count is an integer and the return value is a timestamp. Intervals can be one of the following keywords:# SQL_TSI_FRAC_SECOND - fractional seconds (billionths of a second)

  1. SQL_TSI_SECOND - seconds
  2. SQL_TSI_MINUTE - minutes
  3. SQL_TSI_HOUR - hours
  4. SQL_TSI_DAY - days
  5. SQL_TSI_WEEK - weeks using Sunday as the first day
  6. SQL_TSI_MONTH - months
  7. SQL_TSI_QUARTER - quarters (3 months) where the first quarter is months 1-3, etc.
  8. SQL_TSI_YEAR - years

The full interval amount based upon calendar fields will be added. For example adding 1 QUARTER will move the timestamp up by three full months and not just to the start of the next calendar quarter.

Timestampdiff

Calculates the number of date part intervals crossed between the two timestamps.

Interval can be one of the same keywords as used by timestampadd; startTime, endTime are timestamps and the return value is a long.

If (endTime > startTime), a non-negative number will be returned. If (endTime < startTime), a non-positive number will be returned. The date part difference difference is counted regardless of how close the timestamps are. For example, '2000-01-02 00:00:00.0' is still considered 1 hour ahead of '2000-01-01 23:59:59.999999'.

Compatibility Issues
  • Timestampdiff typically returns an integer, however Teiid's version returns a long. You may receive an exception if you expect a value out of the integer range from a pushed down timestampdiff.
  • Teiid's implementation of timestamp diff in 8.2 and prior versions returned values based upon the number of whole canonical interval approximations (365 days in a year, 91 days in a quarter, 30 days in a month, etc.) crossed. For example the difference in months between 2013-03-24 and 2013-04-01 was 0, but based upon the date parts crossed is 1. See System Properties for backwards compatibility.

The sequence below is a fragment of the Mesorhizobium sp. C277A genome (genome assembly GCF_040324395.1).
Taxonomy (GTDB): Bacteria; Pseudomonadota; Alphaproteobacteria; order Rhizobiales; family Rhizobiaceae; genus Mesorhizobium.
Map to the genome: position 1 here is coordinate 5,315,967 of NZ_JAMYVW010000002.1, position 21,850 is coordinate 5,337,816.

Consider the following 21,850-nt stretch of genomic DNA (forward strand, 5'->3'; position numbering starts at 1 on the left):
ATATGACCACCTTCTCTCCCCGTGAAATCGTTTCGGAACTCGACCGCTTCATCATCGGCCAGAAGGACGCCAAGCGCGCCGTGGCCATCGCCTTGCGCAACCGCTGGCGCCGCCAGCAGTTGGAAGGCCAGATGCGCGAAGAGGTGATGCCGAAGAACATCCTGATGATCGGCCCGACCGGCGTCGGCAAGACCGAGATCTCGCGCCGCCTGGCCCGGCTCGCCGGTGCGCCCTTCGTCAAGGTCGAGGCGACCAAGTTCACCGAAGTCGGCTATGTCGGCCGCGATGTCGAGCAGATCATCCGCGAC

Parsing Date Datatypes from Strings

Teiid does not implicitly convert strings that contain dates presented in different formats, such as ‘19970101’ and ‘31/1/1996’ to date-related datatypes. You can, however, use the parseDate, parseTime, and parseTimestamp functions, described in the next section, to explicitly convert strings with a different format to the appropriate datatype. These functions use the convention established within the java.text.SimpleDateFormat class to define the formats you can use with these functions. You can learn more about how this class defines date and time string formats by visiting the Javadocs for SimpleDateFormat. Note that the format strings will be locale specific to your Java default locale.

For example, you could use these function calls, with the formatting string that adheres to the java.text.SimpleDateFormat convention, to parse strings and return the datatype you need:

String Function Call To Parse String
'1997010' parseDate(myDateString, 'yyyyMMdd')
'31/1/1996' parseDate(myDateString, 'dd''/''MM''/''yyyy')
'22:08:56 CST' parseTime (myTime, 'HH:mm:ss z')
'03.24.2003 at 06:14:32' parseTimestamp(myTimestamp, 'MM.dd.yyyy ''at'' hh:mm:ss')

Specifying Time Zones

Time zones can be specified in several formats. Common abbreviations such as EST for "Eastern Standard Time" are allowed but discouraged, as they can be ambiguous. Unambiguous time zones are defined in the form continent or ocean/largest city. For example, America/New_York, America/Buenos_Aires, or Europe/London. Additionally, you can specify a custom time zone by GMT offset: GMT[+/-]HH:MM.

For example: GMT-05:00